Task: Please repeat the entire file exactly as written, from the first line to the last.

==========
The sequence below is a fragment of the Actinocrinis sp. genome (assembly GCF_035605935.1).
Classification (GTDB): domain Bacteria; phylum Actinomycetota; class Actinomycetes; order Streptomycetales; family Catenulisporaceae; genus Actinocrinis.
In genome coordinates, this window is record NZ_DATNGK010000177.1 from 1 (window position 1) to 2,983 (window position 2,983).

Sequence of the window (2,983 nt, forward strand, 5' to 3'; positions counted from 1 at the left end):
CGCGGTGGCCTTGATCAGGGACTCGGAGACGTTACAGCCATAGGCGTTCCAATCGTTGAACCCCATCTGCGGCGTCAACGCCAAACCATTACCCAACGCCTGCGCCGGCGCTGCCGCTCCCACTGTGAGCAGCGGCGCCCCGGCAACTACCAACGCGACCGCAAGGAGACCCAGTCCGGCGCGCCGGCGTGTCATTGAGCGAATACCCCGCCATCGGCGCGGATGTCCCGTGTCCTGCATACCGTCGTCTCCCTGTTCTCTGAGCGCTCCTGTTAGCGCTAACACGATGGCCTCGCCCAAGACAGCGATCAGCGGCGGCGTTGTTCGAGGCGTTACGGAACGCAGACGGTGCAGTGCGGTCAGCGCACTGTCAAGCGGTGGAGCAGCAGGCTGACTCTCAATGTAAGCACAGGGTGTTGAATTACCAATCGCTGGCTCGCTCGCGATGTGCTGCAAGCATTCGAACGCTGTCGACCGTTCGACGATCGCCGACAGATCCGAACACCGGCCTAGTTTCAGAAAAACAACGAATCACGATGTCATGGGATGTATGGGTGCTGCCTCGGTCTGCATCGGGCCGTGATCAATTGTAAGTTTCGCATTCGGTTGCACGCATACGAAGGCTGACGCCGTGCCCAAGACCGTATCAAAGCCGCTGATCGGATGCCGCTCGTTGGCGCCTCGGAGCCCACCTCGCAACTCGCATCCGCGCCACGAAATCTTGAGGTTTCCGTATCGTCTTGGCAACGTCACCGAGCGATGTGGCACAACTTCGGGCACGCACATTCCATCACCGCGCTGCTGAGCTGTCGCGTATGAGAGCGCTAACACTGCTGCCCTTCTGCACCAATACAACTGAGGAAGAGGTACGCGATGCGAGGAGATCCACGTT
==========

The sequence below is a fragment of the Actinocrinis sp. genome (assembly GCF_035605935.1).
Classification (GTDB): domain Bacteria; phylum Actinomycetota; class Actinomycetes; order Streptomycetales; family Catenulisporaceae; genus Actinocrinis.
In genome coordinates, this window is record NZ_DATNGK010000177.1 from 1 (window position 1) to 2,983 (window position 2,983).

Sequence of the window (2,983 nt, forward strand, 5' to 3'; positions counted from 1 at the left end):
CGCGGTGGCCTTGATCAGGGACTCGGAGACGTTACAGCCATAGGCGTTCCAATCGTTGAACCCCATCTGCGGCGTCAACGCCAAACCATTACCCAACGCCTGCGCCGGCGCTGCCGCTCCCACTGTGAGCAGCGGCGCCCCGGCAACTACCAACGCGACCGCAAGGAGACCCAGTCCGGCGCGCCGGCGTGTCATTGAGCGAATACCCCGCCATCGGCGCGGATGTCCCGTGTCCTGCATACCGTCGTCTCCCTGTTCTCTGAGCGCTCCTGTTAGCGCTAACACGATGGCCTCGCCCAAGACAGCGATCAGCGGCGGCGTTGTTCGAGGCGTTACGGAACGCAGACGGTGCAGTGCGGTCAGCGCACTGTCAAGCGGTGGAGCAGCAGGCTGACTCTCAATGTAAGCACAGGGTGTTGAATTACCAATCGCTGGCTCGCTCGCGATGTGCTGCAAGCATTCGAACGCTGTCGACCGTTCGACGATCGCCGACAGATCCGAACACCGGCCTAGTTTCAGAAAAACAACGAATCACGATGTCATGGGATGTATGGGTGCTGCCTCGGTCTGCATCGGGCCGTGATCAATTGTAAGTTTCGCATTCGGTTGCACGCATACGAAGGCTGACGCCGTGCCCAAGACCGTATCAAAGCCGCTGATCGGATGCCGCTCGTTGGCGCCTCGGAGCCCACCTCGCAACTCGCATCCGCGCCACGAAATCTTGAGGTTTCCGTATCGTCTTGGCAACGTCACCGAGCGATGTGGCACAACTTCGGGCACGCACATTCCATCACCGCGCTGCTGAGCTGTCGCGTATGAGAGCGCTAACACTGCTGCCCTTCTGCACCAATACAACTGAGGAAGAGGTACGCGATGCGAGGAGATCCACGTT